Traveler of the Century by Andrés Neuman

Translator: 

Nick Caistor and Lorenza Garcia, tr. New York. Farrar, Straus & Giroux. 2012. isbn 9780374119393 

Traveler of the CenturyAndrés Neuman’s Traveler of the Century reflects Latin America’s “total novel,” brutally examining all aspects of society through diverse yet overlapping themes. It contemplates a myriad of subjects: investigating contemporary politics through the lens of history, the nature of belonging, memory, citizenship, aesthetics, language, love, dreams, time, and the performance of propriety, to name a few.

The story takes place in Wandernburg, a fictitious German city, during the early nineteenth century in the aftermath of the Napoleonic wars. The protagonist, Hans, an iterant literary translator, only intends to stay for the night. But he finds himself captivated by an old busker and the town’s eerie, transient geography. Built on the borderlands, Wandernburg has constantly shifted between Prussia and Saxony. Its streets, landmarks, and buildings are almost never oriented the same way two mornings in a row, making it difficult to leave.

Hans makes friends with the busker, called simply “the organ grinder,” and a Spanish businessman named Álvaro, who yearns for his fatherland but can’t seem to leave the strange vortex of Wandernburg’s charm. Hans becomes entangled in a clandestine love affair with a connoisseur of literature and closet feminist named Sophie. She is betrothed to a local business mogul with political connections.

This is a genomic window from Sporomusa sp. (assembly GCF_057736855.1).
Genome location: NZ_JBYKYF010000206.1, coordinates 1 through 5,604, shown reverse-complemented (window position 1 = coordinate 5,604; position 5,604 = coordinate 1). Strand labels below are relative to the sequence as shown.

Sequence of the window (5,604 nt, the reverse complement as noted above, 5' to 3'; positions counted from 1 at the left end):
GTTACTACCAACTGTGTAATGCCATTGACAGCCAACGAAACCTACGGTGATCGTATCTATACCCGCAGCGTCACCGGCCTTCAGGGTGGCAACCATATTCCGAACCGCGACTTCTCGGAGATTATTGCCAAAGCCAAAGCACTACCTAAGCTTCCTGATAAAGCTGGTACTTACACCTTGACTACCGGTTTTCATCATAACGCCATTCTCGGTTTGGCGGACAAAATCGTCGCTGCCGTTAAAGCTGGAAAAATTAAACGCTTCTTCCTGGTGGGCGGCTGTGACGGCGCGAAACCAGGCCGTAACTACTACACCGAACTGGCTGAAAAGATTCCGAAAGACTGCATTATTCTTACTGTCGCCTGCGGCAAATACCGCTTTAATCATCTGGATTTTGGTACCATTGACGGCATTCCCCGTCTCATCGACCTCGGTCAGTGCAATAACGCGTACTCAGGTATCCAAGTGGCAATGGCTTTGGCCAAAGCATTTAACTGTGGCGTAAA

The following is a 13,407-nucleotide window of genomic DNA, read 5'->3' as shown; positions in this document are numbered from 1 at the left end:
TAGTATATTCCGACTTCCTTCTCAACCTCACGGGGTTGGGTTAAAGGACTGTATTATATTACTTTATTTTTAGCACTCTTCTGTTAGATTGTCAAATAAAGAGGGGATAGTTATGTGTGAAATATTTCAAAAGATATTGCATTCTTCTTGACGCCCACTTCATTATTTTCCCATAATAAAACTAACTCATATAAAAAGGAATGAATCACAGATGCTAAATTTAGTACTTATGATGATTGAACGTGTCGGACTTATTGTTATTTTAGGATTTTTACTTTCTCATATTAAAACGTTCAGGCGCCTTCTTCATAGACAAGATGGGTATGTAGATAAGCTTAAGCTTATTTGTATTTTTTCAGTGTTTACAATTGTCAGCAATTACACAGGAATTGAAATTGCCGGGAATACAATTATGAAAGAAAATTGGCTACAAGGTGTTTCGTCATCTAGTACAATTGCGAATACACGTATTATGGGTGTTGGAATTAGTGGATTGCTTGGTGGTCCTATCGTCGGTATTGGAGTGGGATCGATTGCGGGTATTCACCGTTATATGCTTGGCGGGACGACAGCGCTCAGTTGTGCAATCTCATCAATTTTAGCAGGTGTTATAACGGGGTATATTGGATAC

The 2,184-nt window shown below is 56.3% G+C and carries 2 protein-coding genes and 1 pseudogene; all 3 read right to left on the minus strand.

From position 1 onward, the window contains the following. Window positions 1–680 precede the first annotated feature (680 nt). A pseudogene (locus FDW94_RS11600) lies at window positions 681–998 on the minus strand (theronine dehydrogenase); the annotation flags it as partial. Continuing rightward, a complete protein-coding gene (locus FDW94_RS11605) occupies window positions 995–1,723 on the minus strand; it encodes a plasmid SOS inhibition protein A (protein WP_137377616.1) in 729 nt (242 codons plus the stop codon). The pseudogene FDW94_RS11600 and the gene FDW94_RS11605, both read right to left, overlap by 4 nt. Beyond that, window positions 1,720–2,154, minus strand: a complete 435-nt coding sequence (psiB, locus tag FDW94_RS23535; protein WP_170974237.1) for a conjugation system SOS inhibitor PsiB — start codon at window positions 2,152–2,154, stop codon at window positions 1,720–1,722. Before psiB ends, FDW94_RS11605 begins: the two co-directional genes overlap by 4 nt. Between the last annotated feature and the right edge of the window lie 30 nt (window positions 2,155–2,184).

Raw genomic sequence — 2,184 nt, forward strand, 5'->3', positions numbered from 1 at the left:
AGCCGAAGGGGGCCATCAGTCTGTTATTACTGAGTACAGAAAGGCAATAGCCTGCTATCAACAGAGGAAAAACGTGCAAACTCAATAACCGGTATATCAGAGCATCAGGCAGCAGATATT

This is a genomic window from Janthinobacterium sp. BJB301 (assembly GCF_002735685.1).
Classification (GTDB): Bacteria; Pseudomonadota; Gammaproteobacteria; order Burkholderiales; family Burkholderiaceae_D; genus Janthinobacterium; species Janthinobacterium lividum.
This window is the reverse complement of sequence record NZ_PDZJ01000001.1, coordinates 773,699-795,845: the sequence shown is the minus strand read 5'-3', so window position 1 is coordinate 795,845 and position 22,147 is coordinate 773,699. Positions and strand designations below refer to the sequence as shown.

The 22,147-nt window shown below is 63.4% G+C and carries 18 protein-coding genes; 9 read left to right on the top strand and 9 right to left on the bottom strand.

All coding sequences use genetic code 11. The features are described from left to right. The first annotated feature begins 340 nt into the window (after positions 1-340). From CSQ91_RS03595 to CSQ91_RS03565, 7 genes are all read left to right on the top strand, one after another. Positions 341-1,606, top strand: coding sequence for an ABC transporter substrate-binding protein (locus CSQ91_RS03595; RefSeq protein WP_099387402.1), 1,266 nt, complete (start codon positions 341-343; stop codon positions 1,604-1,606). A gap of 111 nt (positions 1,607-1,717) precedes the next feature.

The organ grinder is a wizened oracle. He searches flowers and dreams for signs, guiding Hans through his adventures with Sophie. Against this backdrop, Neuman simultaneously constructs the bare bones of a murder mystery.

Together, Sophie and Hans translate poetry and have immensely explicit sex. Through these escapades and regular salon debates between the city’s resident intelligentsia, Neuman discusses the intentions, failures, and aesthetics of the written word.

His characters fiercely examine the nature of cultural expression. During one such discussion Hans laments the state of historical novels: “These romances usually portray the past as either a rural idyll or a fake hell . . . Full of action yet empty of meaning.”

Neuman breaks free of these limitations and stereotypes. From his colloquial style of mingling dialogue and action, to graphic details, complex characters, and multiple perspectives from diverse social classes, Neuman’s acute realism grounds his historical novel firmly in the present. Yet the book still suffers from some of the same confines as its predecessors, saying so much that meanings often drown in a sea of words.

This is a book written for writers. The pages of garrulous dialogue contemplate classic literature, theater, and philosophy. The characters critique modern art and politics through indirect historical parallels. Neuman does not only trust the intelligence of his readers; he builds the story upon that foundation.

Traveler of the Century has been awarded some of Spain’s most prestigious literary prizes, including the National Critics Prize and the Alfaguara Prize.

Leigh Cuen
Tel Aviv 

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